Criminal courts not only deal with burglaries, robberies and violent crimes, but also with trademark infringement and copyright infringement. In this case, the illegal use of car logo’s on an online shopping site resulted in 9 months of jail time in the Netherlands.
Lawsuits about trademark infringement are often the result of a conflict between citizens or companies and are ultimately brought before a civil court by those citizens or companies themselves. In criminal cases, the public prosecutor decides if and when a case will be brought before the court. Unlike a civil court, a criminal court can also impose a prison sentence for trademark or copyright infringement. Those cases usually involve customs (import/export) or large-scale illegal trade.
Logos of well-known cars
A perfect example of such a criminal trademark infringement case recently served with the Dutch District Court of Overijssel. The court sentenced a 31-year old from the city of Hengelo to a prison term of nine months for illegally trading in navigation software on ‘Marktplaats’ the foremost Dutch online marketplace. The names and logos of well-known car brands were used 'without permission'. Specific detail: the logo stickers were found in the house of the suspect's mother.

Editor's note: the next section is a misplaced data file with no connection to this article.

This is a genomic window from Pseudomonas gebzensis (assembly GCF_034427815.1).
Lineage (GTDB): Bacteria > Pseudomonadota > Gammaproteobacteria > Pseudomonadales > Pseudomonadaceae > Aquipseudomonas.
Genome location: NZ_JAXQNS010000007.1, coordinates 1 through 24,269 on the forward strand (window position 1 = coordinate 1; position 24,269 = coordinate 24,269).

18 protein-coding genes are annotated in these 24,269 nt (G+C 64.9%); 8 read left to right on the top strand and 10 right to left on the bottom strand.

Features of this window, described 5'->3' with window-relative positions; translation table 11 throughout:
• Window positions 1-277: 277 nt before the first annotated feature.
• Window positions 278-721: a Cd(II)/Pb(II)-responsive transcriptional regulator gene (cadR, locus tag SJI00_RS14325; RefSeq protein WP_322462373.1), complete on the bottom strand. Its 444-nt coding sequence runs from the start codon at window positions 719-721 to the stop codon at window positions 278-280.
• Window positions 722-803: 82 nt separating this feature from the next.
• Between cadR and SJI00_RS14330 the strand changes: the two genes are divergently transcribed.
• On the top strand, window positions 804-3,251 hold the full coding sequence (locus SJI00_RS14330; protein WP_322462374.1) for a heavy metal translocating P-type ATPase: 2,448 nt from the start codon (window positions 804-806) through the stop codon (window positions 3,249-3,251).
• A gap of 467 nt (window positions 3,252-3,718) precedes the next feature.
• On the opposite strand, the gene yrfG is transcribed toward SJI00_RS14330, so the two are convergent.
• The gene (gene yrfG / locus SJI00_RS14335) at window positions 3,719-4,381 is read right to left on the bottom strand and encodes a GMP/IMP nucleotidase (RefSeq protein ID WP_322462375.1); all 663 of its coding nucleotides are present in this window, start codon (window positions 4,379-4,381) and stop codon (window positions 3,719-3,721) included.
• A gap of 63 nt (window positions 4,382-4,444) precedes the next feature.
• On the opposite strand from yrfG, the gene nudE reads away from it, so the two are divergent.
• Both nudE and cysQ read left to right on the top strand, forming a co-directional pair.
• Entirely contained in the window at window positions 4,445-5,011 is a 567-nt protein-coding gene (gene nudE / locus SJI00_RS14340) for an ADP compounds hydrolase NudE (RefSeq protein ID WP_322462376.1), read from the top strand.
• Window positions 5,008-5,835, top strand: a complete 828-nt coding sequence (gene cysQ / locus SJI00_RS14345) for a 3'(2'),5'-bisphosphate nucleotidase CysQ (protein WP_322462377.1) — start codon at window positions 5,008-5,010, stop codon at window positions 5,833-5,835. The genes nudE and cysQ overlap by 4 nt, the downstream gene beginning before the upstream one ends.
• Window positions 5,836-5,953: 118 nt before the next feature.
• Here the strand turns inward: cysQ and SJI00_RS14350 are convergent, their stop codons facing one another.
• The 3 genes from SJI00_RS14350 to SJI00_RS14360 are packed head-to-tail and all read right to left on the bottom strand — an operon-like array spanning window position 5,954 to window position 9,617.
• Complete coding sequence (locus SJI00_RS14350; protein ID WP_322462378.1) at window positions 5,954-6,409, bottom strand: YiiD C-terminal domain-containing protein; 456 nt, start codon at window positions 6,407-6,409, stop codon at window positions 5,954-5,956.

A very nasty business
Infringement of trademark rights and copyrights was assumed without hesitation. Not only did the infringement impose unfair competition on bona fide companies that do comply with trademark and IP law, but faulty navigation software can also lead to life-threatening situations. A ‘very nasty business’, the court concludes, seeing no other possibility than imposing a prison sentence of 9 months.
In this case the public prosecutor was made aware of the infringement by the trademark owners, after which the FIOD, the Dutch agency responsible for investigating financial crimes, started an investigation. The trademark owners and the public prosecutor jointly concluded that this particular trademark infringement would best be dealt with under criminal law.